Concentration Camps and Gas Chambers

- Concentration camps were camps in which people are detained, or confined, usually under harsh conditions and without regard to legal norms of arrest and imprisonment that are acceptable in constitutional democracy.
- The first concentration camps in Germany were started soon right after Hitler came to power and became the chancellor January 1933.
Germany established many camps all over Germany, which held large groups of people.

- When the Nazi’s came into power, the SS (Schutzstaffel; Protection Squadrons -- the elite guard of the Nazi party), were the ones who controlled and ran the camp.
- In the year of 1935 they renamed the SS Guard Units, and changed their names to the SS Death’s-Head Units.
- One of these group members were assigned to a concentration camp.
- All SS units wore the Death’s Head Units symbol, Skull and Crossbones, but only the people who were in the group of the DHU were authorized to wear the symbol on their lapels.
- Were separated into two groups : camp staff, and guard detachment.
- Concentration camps turned into a place where they killed targeted groups real or just perceived enemies of Nazi Germany.
- Also was a place where people came to serve as holding centers for a rapidly expanding pool of forced labors: SS construction projects, industrial sites, production of armaments, weapons, and related goods for the German war Effort.
- Treated the prisoners horribly. They were transported to the camps by train carts, and were herded like cattle. Some of the carts only held 30 to 40 people, but the Germans forced twice the capacity to fit into the carts.
- People were forced to go to the bathroom on themselves, there was little food and no water on the way to the camps, also the air was unbearable . Many people died during the trip.
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- Conditions were worse when arrived at camp they were separated into two groups. Strong and the weak.
The weak was stripped of their belongings and were told they were going to take showers, but they were showered with either carbon monoxide or Zyklon B, horrible acid which burned the bodies.


- The stronger got to take showers, but the water was very cold. After the showers, the prisoners got dosed with a chemical to kill lice which were a major problem in the camps.
- Only got one pair of specific clothing, which lasted people the whole time they were at the camp. Prisoners traded with each other so they could at least be somewhat comfortable.
- Got assigned barracks, which the bunks weren’t even bunks, the mattresses were filled with straw.
- Prisoners had to wake up at 4-5 in the morning to report for role call. If the officer lost count, they would have to restart over, which some of the prisoners had to stand in a line for an hour or longer.
- Barely got served any food. So many people died of starvation in these camps. Some people ate dirt, and grass to try and survive.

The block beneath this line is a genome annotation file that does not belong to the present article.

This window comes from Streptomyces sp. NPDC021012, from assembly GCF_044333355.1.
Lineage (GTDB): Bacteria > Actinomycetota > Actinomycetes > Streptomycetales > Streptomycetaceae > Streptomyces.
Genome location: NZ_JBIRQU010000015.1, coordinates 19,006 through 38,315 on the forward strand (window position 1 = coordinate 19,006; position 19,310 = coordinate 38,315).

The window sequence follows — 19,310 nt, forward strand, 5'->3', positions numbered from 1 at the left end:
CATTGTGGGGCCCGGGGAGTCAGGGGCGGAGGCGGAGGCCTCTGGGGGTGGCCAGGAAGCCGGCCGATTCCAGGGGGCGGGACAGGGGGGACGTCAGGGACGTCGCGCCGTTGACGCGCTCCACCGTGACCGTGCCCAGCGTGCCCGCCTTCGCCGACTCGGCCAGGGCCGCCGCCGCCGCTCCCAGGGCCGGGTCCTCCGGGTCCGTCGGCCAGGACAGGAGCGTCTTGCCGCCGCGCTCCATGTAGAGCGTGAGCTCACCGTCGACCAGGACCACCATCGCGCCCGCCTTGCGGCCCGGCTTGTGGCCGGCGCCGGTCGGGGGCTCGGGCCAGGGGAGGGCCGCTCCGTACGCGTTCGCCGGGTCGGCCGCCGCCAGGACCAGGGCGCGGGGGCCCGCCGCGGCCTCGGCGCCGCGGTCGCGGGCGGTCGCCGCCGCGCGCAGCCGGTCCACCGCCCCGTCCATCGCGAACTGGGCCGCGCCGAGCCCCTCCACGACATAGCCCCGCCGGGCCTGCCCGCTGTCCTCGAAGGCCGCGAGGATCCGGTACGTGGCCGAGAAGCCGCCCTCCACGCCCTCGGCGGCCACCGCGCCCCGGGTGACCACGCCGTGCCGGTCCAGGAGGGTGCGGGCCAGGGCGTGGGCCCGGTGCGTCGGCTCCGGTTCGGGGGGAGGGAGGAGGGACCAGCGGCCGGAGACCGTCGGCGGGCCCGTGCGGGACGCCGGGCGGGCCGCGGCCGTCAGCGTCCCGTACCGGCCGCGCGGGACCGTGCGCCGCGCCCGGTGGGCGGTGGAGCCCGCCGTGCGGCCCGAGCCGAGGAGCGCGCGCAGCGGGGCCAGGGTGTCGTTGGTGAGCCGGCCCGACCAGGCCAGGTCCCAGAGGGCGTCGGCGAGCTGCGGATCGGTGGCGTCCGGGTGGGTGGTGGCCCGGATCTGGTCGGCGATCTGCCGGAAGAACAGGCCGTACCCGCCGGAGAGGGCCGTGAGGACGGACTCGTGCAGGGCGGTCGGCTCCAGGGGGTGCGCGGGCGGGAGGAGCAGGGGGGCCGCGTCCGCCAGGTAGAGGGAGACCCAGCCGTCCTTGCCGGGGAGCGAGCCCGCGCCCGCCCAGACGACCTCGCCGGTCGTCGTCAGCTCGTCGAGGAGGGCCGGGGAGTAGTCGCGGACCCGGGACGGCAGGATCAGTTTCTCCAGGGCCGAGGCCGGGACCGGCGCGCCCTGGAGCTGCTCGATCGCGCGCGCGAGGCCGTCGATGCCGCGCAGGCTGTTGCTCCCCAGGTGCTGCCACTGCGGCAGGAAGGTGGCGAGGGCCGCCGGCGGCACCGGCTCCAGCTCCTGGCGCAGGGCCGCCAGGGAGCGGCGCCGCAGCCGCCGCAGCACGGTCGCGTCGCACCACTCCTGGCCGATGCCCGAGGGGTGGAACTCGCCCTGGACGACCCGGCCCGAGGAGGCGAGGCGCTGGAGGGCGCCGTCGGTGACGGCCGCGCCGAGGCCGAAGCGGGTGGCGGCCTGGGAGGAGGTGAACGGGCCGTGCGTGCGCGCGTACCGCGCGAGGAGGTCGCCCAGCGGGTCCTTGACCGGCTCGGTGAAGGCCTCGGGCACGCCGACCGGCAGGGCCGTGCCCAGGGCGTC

- Forced to do labor, if the work wasn’t completed the prisoner would be brutally beaten. The prisoners had no chance of escaping because the camps were surrounded with electrically charged barbed wire.

Untitled4.png- Guards treated people horribly, always beating them and threatening to kill them all because they had no use with them anymore. Officers every few months came into the camp and picked out a selection of people who were to weak and sent them to the gas chambers to be killed.
- Each of the prisoners got tattooed.


- Millions of people died in these camps due to starvation, over crowding, disease, exposure to cold, and the brutality of the Germans.
- People died by the thousands in the gas chambers and mass execution by a firing squad.
- Dead Bodies were stacked like firewood, and every twenty-four hours a truck would come by to pick them up.
- The bodies were buried in enormous mass graves, or they were burned in the crematorium.

  • The organization, structure, and practice deveoloped in Dachau in 1933-1934 became a model for all other concentration camps as the system expanded.
  • When germany invaded Poland, there were already six concentration camps.
  • Labor camps started with very dangerous, but somewhat pointless work.
  • Later, Forced labor was for German war effort.
  • The war also gave them a conveinant excuse not to release the prisoners.
  • After beginning of the war, the killing started.
  • Litterally a program called “annihilation through work” (Vernichtung durch Arbeit)
  • Subcamps were located near factories.
  • Some inner SS commanders suggested focusing on keeping prisoners alive, to help the war effort, but the commanders at the camps did not take these orders seriously.
  • Camps were evacuated as the front moved closer because the Natzi’s didn’t want the prisioners to be liberated.
  • Death marches resulted. Anyone who could not keep up was shot.
  • Estimated that ½ of the deaths occurred during the last year of the war.